the smartphone wars

Jay-Z’s Samsung Deal Is a Perfect Example of the New Celebrity-Endorsement World

NEW YORK, NY - JUNE 04: Jay-Z attends the 10th anniversary party of Billionaire Boys Club presented by HTC at Tribeca Canvas on June 4, 2013 in New York City. (Photo by Dimitrios Kambouris/Getty Images for Made With Elastic)
Samsung’s newest spokesman. Photo: Dimitrios Kambouris/2013 Getty Images

It used to be that beverage companies, shoe brands, and clothing lines were the bread and butter of the celebrity-sponsorship circuit. Now athletes, movie stars, and popular musical acts are shilling for smartphones in an effort to pad their income.

Samsung paid a reported $5 million to buy a million copies of Jay-Z’s upcoming album, Magna Carta Holy Grail, which will be distributed to owners of Samsung’s Galaxy smartphones through a specialized app three days ahead of its general-audience release. The deal shows that smartphone endorsements are now as high-profile and lucrative as other spokesman gigs. And it’s a perfect example of the new celebrity-sponsorship model, which looks a lot different from the old “We cut you a check, you film a 60-second TV spot” rigmarole.

Compare Jay-Z’s Samsung deal to the one he signed with Budweiser in 2006, as his Kingdom Come album was being released. The Budweiser deal was pretty forward-thinking at the time, since it involved slightly more than Jay-Z selling the TV rights to one of his songs and walking away a few million dollars richer. (As part of the deal, Jay became a “co-brand director” for Budweiser Select, a ceremonial job title that seems to have consisted of doing exactly nothing on the beer’s behalf.) But it was still a largely one-sided deal; Budweiser cut the check, and Jay-Z pretended to care about the product they were hawking.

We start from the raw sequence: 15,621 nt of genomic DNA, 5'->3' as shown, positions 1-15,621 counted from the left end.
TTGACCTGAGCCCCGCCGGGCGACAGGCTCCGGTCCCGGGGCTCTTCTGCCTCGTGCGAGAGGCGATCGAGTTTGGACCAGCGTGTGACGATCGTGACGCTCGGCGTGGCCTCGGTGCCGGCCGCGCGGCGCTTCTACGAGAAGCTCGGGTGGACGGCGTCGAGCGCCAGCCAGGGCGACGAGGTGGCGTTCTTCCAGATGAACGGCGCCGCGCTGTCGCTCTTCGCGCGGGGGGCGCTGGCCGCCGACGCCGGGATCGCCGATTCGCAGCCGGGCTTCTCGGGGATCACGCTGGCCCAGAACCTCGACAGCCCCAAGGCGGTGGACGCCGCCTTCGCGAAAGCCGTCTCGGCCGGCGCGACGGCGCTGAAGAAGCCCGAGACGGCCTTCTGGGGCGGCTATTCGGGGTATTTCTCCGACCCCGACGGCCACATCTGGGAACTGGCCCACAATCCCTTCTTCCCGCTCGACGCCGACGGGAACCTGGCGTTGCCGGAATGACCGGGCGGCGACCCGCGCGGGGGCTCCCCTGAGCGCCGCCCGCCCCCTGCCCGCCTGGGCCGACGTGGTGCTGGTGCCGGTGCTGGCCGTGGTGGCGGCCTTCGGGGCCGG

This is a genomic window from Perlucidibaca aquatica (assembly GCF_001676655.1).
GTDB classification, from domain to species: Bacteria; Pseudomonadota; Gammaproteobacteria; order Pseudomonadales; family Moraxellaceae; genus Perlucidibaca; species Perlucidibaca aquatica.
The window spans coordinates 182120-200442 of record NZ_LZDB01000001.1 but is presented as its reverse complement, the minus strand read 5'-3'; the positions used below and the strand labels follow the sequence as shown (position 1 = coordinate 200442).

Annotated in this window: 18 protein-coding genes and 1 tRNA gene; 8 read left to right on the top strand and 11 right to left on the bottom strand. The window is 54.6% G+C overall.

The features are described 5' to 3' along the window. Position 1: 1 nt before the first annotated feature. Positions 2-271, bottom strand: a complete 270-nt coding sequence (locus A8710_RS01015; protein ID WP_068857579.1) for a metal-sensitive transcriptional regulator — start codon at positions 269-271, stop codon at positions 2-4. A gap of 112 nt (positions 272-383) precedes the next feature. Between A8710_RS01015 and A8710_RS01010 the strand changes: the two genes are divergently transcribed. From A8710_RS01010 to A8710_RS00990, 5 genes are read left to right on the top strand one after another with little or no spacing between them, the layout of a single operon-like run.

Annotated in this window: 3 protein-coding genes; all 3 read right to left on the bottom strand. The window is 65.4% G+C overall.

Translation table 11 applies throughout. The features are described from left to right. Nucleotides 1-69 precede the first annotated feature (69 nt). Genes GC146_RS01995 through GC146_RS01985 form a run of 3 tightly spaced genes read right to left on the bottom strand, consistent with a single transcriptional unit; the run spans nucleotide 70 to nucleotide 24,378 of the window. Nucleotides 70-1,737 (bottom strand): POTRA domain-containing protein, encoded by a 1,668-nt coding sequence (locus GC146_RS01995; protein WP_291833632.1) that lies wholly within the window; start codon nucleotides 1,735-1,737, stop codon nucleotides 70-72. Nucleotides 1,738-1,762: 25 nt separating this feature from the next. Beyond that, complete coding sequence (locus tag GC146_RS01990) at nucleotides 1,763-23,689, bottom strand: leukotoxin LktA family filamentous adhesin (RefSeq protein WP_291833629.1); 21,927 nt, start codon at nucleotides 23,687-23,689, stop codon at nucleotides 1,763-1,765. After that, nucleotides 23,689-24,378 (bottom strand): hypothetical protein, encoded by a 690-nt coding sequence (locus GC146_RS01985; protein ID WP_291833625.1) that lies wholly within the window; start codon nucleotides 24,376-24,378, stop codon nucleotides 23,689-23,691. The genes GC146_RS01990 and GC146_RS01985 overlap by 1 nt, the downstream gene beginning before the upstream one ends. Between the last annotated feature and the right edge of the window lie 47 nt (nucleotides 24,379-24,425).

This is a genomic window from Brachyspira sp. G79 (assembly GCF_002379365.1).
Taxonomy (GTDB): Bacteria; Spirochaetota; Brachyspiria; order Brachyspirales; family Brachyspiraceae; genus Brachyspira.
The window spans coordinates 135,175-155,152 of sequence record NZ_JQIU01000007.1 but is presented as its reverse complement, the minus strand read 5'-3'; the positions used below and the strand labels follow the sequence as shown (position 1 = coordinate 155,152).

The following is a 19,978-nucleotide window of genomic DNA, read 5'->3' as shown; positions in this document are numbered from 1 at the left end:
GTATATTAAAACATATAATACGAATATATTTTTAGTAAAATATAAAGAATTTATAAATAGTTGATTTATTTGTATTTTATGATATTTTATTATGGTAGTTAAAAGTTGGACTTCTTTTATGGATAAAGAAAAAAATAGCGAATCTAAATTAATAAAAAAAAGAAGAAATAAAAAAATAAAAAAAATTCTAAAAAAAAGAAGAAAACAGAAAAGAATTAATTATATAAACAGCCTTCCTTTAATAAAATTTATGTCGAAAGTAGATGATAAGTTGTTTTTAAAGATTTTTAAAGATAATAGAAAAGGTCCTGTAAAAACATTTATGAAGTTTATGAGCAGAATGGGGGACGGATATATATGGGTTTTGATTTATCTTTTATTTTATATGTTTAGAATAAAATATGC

With the Samsung deal, Jay-Z got more than a job title. He got a million guaranteed album sales, a new mobile distribution channel created specifically for him just as the music business is struggling to adapt to the rise of mobile computing, and a buzz-building early release date that is sure to draw media attention. The deal is a true example of ad symbiosis — which might explain why Jay-Z agreed to sell his albums to Samsung for the bargain price of $5 apiece.

Partly, Samsung is pushing the envelope because the smartphone world has gotten so packed with celebrities. Apple has Zooey Deschanel and Samuel L. Jackson in its TV spots, BlackBerry has “global creative director” Alicia Keys, and Microsoft has Jessica Alba and Gwen Stefani. By making Jay-Z’s album available to its users (and only its users) ahead of time, Samsung isn’t just using Jay-Z’s credibility to create an aura of cool around the Galaxy S4; it’s requiring true Jay-Z fans to purchase one to take part. It’s a pushier kind of advertising, but one that is likelier to result in actual sales. (Note that Samsung, whose estimated ad budget for 2012 was an astounding $4.3 billion, is also doing a lot of the old-school TV ads and promotions with that money.)

Samsung’s deal also shows the extent to which music marketing has evolved. In the old days, if you had a new album coming out, you’d appear on talk shows, plaster major cities with your ads, go on tour, and maybe release a clothing line or sell your single to a car company for a TV ad. Those were all decent promotional steps, if the goal was raising awareness and hoping your fans would get excited enough to buy the album. But they didn’t always translate to actual sales.

This new method clearly works better for an artist like Jay-Z, who gets a big up-front sales boost. And it may be better for Samsung, which will be able to translate Jay-Z’s megastardom into actual, measurable sales. It’s clever strategy like this that might help explain why, after years of losing, Samsung is (maybe) beating Apple in the U.S. smartphone wars. If they’re smart, the marketing executives in Cupertino are taking notes.

Jay-Z, Samsung, & the New World of Endorsements